The Prepaid GPRS Rip-off

By | September 10, 2005

I’ve grumbled before about how hard it is to do GPRS on prepaid cards. For those who haven’t done this, it’s simply a way to turn your smartphone into an Internet ready machine when you’re on the road (removing you from some of the pain of roaming GPRS charges, in the rare times they’re available. )

The problem is that as far as I can work out there are no flat-rate plans for prepaid GPRS users. Instead, you’re charged per kilobyte transferred, and just downloading a dozen or so email headers  (not the contents; just the headers) will quickly drain your credit. I emptied 20 pounds of credit on UK’s T-Mobile this month after checking my email twice and making a couple of local calls. The price per kilobyte is given as 2 pence but that doesn’t sound right. GPRS on prepaid seems a quick route to bankruptcy. No wonder there’s no useful information about the pricing on their website.

Sadly it’s not just Rip-Off Britain that’s emptying pockets with what are  beguilingly called Top-Ups. Singapore and Hong Kong, when they offer GPRS at all, do so at rates that are usurious.

Anyone had similar or contrasting experiences? Or tips for getting around this problem? Here are some from Syd Low of Alien Camel. My only ones are these:

  • use one email account for vital stuff when you’re travelling so the number of emails you need to sync is manageable;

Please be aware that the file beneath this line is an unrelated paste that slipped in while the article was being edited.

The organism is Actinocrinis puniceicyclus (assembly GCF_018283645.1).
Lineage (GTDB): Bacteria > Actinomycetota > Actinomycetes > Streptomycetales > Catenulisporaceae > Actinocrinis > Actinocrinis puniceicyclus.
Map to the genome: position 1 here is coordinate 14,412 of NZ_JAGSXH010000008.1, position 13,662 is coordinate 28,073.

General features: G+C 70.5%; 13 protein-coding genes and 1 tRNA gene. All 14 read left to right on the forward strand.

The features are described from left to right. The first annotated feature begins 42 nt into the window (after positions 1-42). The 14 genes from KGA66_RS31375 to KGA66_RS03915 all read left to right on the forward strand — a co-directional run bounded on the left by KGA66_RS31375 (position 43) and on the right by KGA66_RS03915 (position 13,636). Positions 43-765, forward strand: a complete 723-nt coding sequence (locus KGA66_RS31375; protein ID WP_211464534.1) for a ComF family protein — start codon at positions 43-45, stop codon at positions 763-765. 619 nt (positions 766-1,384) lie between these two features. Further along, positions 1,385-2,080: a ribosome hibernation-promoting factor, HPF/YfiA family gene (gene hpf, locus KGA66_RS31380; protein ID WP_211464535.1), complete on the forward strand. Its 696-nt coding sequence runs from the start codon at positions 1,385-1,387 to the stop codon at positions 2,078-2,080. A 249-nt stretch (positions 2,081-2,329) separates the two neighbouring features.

• download only headers on sync. You can always download the whole email if you need to;
  • eep your inbox folder as empty as possible if you’re using IMAP. This reduces sync time and cost.

One thought on “The Prepaid GPRS Rip-off

  1. Syd from AlienCamel

    Not sure what you mean by a “flat-rate” plan. Do you mean “unlimited volume” or “capped” plans?

    For sure the cents/MB differ a lot from country to country but this is usually reflected by general Internet access costs. Remember that the UK had very high Net access costs until Dixons brought out Freeserve in 1999. Even today a visitor to the UK can’t get Internet access except at Internet cafes (of which there are plenty) or Wifi hotspots. All I want is to be able to dial up with my Mac from someones private home or from a hotel room but the Telcos only allow you to do that if you have a telephone account. This is also the same in Italy, Switzerland and Austria. At least in the US and Australia I can subscribe to an ISP just by giving them a credit card number.

    Given the hassle of getting online via fixed-line technology thank goodness that GPRS is even available!


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